Pull Ups!?!?


Apr 14, 2017

I am a female and have been struggling with pull ups. I have a bar at home and have been attempting to just get one lousy pull up but I struggle so hard.. I'm really good with everything else (besides running lol). My CFA for sit ups was 91 and push ups was 45. Struggled with the mile and the flexed arm hang (because I couldn't do a pull up).

Any advice on how to improve pull ups/running!?!?
My DD is 6'3" (long arms) and struggles on flex arm. I got her a personal trainer which really helped. There is some technique and target muscle groups that if focused on will help. Obviously practice and weight assisted practice is the main driver though.
If you can't do one pull up, start off with reverse pull ups to build the strength. Stand on a step stool and grip the bar like you are in the "up" position for a pull up, step off the stool and slowly lower yourself down to the ground. Do this as many times as you can for a couple of weeks, then try a regular pull up. You should see improvement.

Run a Google Search for "Marine Corps Pull Up Training" Women in the Marine Corps now do pull ups as part of their fitness test.
The videos which feature the work of MAJ Misty Posey are exceptional--and MAJ Posey's techniques will get your chin up over the bar.

Good luck.
Yea what Stealth said should help. Negative pullups is what they are called. Just leap up so your chin is on top of the bar as if you just went up on the pull and slowly lower yourself down. Just do a couple sets of these until you can get to one pullup. Once you get to one, you do a set to failure and then however many negatives it takes to get to the max score (if that's what youre going for)

As for running, the best thing to do would be to grab a buddy and run distance runs. The reason you get a partner is because both of you will keep each other running at a faster pace whereas if you're alone you wont know if youre slowing down. Also, safety purposes and what not. Hope this help!
Running- the 1 and 2 mile are not long distance, but more like long sprints.
At the track run 440 (1 lap), and 220 (1/2 lap) intervals. Sprint a lap, walk 1/2 a lap. Sprint a lap... continue. Same with the 220- sprint 1/2 lap, walk 1/2 a lap.
Do fartleks, or long interval runs. Warm up for about 5 minutes of jogging, then set a timer to about 30 seconds. Sprint 30, jog 30.
Running- once a week do 6x400m at your goal mile pace with 2 min between each rep. Other then that mostly long runs with one fartlek to work on VO2 max. My father is a track and field coach and I am a runner so you can message me if you want and I could help you build a training plan. It all comes down to building strength and then speed. In the track world the mile run is considered the longest sprint by most.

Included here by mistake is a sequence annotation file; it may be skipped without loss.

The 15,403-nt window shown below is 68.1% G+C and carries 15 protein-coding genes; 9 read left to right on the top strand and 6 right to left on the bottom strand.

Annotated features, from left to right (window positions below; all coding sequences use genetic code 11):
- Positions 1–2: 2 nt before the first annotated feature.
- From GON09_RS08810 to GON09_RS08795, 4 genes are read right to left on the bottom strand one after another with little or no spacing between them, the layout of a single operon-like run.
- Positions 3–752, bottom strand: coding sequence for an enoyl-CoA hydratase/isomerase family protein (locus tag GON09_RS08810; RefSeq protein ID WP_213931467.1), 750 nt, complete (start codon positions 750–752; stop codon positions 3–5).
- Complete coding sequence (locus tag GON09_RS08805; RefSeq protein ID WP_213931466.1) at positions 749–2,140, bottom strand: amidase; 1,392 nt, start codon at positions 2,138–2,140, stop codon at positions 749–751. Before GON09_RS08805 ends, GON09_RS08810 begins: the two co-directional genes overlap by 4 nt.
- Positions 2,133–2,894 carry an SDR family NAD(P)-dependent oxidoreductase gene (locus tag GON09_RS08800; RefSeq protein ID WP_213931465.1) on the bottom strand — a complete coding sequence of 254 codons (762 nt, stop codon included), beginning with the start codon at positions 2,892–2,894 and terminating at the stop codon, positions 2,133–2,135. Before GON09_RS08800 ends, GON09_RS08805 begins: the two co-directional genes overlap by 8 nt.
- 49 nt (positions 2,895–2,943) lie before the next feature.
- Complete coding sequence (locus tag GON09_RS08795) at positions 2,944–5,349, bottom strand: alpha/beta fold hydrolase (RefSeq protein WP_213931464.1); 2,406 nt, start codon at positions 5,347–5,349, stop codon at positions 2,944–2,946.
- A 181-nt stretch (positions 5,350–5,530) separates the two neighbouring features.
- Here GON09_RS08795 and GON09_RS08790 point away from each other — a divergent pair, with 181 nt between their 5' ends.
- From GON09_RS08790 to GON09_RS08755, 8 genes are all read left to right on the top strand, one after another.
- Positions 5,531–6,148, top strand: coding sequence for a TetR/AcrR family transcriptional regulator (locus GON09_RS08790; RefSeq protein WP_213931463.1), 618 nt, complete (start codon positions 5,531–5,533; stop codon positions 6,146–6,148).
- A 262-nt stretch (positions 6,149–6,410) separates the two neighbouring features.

For the pull ups I struggled as well and being a male I needed to do at least 8 for USMA. In my school weight room we had resistance bands. So after track every day I would do at least 50 pull ups. I started out with the thickest band and as I progressed I got lighter and lighter until I wasn't using a band at all. Of course that was also coupled with a lifestyle change for me as I started lifting and watching what I ate for the first time. Although I didn't get in and I'm doing AROTC on a 4-year scholarship instead I think training for the CFA was a huge turning point for me bc it is so rigorous. So just work hard and no matter what happens it will be worth it.
Using rubber bands or machines that take away some of the weight is a great way to increase pull up reps as well. Try doing as many assisted pull ups as you can then multiply the max by 3. Try to do that number over the course of the workout.

Alternate sprints and long distance. Try sprinting the straight part of the track then walk the curves. Do it 5-10 times. That will help with speed. Military.com has a lot of great tips. Keep working hard!
That article about Lt. Col. Posey is great. Just to encourage you that it can be done, DD was in your shoes a year and a half ago. Struggled to get to one pull-up on the CFA, was up to three by the time she reported to AROTC and now up to nine. Male, female, doesn't matter--it's technique and training.
LtCol Posey is the real deal. Her technique is proven and far reaching in the only service that now requires men and women to do pull ups.